The humming of a bronze meditation bell told a small class of yoga students it was time to change positions at the Ethereal Summit in Brooklyn, which concluded Saturday after two days of events focused largely on building products using the Ethereum blockchain.
On the other side from the Zen Zone that housed the yoga class was an art gallery filled with nine mostly experiential exhibits, highlighted by a neon altar to Satoshi Nakamoto, the pseudonymous inventor of bitcoin, in front of which event participants knelt — perhaps in jest.
Similar to last year, the event was hosted at an old factory in one of the cooler sections of Brooklyn, by Ethereum startup incubator, ConsenSys, and continued in its tradition of being about as quirky and fantastic as it was thought-provoking.
But what was different this year was a sense that good ideas and noble ambitions aren’t enough to change the world if there’s no one there to execute them. Much less, actually find a business model that makes them sustainable.
So, in what is increasingly becoming a trend at blockchain events around the world, the focus at this year’s Ethereal Summit, which is part of an ongoing Blockchain Week in New York City, was largely on moving past making money trading cryptocurrency to making money making businesses, according to event co-creator and ConsenSys experience design lead, Saraswathi Subbaraman.
“The Ethereal Summit will be a success if people take a critical pause to reflect on all of the work that’s being done and create a truly decentralized, accessible, empowered future for people,” she said.
To that end, Ethereum Foundation executive director, Aya Miyaguchi, kicked off the event on a somber note, and called the audience of 1,400 people to take action.
Miyaguchi, who was appointed head of the influential non-profit foundation in February, recounted her early days learning about Ethereum, and the potential impact the cryptocurrency that stores value without the need of banks could have by giving women around the world the ability to take ownership of their own finances.
The former managing director of cryptocurrency exchange Kraken, meticulously reviewed social struggles she believes ethereum could help solve including fighting hunger by improving the supply chain, preventing energy shortages by enabling person-to-person sales of solar power, and mitigating poverty and unfair trade by giving the estimated two billion unbanked people in the world access to blockchain enabled financial instruments.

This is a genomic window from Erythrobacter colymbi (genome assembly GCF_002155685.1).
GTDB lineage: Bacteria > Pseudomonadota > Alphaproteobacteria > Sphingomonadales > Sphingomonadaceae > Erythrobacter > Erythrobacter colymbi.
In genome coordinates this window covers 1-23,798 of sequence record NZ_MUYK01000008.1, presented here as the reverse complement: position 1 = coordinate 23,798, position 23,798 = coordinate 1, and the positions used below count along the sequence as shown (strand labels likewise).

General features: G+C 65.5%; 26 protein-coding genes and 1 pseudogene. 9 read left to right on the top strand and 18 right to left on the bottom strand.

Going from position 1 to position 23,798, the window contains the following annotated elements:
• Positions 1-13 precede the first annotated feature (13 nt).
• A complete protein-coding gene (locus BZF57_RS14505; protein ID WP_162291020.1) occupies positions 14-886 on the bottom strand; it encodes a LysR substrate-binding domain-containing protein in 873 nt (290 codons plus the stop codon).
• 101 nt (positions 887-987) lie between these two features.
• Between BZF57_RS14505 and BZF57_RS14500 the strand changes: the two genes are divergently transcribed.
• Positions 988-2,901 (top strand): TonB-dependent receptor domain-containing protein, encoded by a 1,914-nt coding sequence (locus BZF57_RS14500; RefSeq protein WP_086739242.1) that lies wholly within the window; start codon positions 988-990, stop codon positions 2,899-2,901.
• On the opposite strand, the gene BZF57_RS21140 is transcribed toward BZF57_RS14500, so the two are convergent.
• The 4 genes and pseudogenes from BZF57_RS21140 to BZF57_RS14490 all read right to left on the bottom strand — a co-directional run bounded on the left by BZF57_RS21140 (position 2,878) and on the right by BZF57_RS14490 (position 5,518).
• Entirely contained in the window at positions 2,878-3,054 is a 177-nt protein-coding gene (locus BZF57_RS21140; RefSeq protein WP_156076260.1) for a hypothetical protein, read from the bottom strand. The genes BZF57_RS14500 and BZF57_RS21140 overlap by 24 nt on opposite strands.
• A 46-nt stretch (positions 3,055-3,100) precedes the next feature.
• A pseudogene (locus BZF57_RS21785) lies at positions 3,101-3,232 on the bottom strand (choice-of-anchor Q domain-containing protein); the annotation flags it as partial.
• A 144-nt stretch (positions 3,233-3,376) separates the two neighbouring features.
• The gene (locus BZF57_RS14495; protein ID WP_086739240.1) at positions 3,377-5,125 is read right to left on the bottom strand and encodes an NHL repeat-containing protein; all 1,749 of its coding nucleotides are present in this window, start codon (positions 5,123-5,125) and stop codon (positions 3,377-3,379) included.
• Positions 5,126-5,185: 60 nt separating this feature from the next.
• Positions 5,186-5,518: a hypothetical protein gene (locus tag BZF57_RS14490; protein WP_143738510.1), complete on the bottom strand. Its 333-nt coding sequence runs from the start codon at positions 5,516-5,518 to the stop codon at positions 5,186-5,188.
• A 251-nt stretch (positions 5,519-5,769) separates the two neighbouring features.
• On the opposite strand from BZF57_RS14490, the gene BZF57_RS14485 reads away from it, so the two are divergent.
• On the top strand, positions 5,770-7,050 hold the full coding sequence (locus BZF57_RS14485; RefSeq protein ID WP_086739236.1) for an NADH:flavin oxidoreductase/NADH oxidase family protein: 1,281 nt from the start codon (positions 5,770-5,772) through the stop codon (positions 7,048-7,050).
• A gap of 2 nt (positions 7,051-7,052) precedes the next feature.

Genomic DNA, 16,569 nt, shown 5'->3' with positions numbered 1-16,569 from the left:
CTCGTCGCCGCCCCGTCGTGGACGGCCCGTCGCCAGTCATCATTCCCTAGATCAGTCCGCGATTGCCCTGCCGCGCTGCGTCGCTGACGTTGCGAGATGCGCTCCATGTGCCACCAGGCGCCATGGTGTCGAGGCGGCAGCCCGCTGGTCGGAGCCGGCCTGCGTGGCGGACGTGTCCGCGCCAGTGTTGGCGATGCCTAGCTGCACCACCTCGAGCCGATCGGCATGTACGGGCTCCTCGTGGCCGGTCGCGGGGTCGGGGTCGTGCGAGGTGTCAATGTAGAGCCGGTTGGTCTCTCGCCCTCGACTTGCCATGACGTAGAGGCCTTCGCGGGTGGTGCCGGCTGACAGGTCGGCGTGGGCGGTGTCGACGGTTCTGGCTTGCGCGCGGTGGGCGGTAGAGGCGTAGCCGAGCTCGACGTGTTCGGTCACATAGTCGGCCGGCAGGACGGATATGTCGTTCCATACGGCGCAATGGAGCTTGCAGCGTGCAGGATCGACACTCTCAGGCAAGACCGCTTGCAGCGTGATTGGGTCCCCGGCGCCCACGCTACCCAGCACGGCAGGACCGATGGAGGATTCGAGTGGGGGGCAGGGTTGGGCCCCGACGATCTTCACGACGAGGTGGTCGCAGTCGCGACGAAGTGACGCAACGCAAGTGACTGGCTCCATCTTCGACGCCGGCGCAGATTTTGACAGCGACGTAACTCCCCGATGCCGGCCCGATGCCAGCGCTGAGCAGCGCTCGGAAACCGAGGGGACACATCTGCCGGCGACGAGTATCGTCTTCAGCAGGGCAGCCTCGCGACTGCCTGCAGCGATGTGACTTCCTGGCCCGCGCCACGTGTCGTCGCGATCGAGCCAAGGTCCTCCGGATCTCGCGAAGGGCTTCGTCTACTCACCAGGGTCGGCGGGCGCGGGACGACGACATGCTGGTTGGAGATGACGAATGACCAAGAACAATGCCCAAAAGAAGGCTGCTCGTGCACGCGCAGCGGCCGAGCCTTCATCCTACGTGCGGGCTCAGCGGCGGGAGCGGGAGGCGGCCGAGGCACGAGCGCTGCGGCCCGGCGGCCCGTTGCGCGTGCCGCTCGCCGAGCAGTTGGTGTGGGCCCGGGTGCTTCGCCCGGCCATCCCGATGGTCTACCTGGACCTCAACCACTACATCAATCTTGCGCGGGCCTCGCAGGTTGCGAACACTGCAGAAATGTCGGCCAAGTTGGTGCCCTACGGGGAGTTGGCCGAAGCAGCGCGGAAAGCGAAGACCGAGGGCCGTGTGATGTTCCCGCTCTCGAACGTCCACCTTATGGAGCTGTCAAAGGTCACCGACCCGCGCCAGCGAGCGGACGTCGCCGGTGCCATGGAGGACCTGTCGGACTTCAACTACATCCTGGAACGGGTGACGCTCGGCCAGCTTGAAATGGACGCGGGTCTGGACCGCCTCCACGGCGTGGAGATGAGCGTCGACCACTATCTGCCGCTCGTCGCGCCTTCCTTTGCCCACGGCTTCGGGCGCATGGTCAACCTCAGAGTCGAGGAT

Miyaguchi then recounted recent criticism of the Ethereum community by the Ethereum creator himself, Vitalik Buterin. In December 2017, when the total cryptocurrency market cap had reached half-a-trillion dollars for the first time, Buterin tweeted his doubts as to whether supporters of the technology had actually “earned” that value. Instead, he questioned in a lengthy Twitter stream if the actual products being built and people being helped by the technology actually justified that value.
To help ensure that other doubters who shared Buterin’s concerns could soon be silenced forever Miyaguchi called on the audience to “buidl” instead of “build,” a play on the cryptocurrency jargon, “hodl,” that emerged from an early user’s mistyped enthusiasm to “hold” their investment.
“Blockchain has the potential to recover the balance that society has lost,” Miyaguchi said. “And I believe Ethereum has a community who cares.”
The possible reasons for the slow time to launch are many.
Ranging from perceived instability of the price for Ethereum’s cryptocurrency ether, which rose from $90 one year ago to a peak of $1,365 in January, only to collapse again to its current price of $708, to uncertainty over the regulatory climate, building on with the technology has been in many ways a moving target.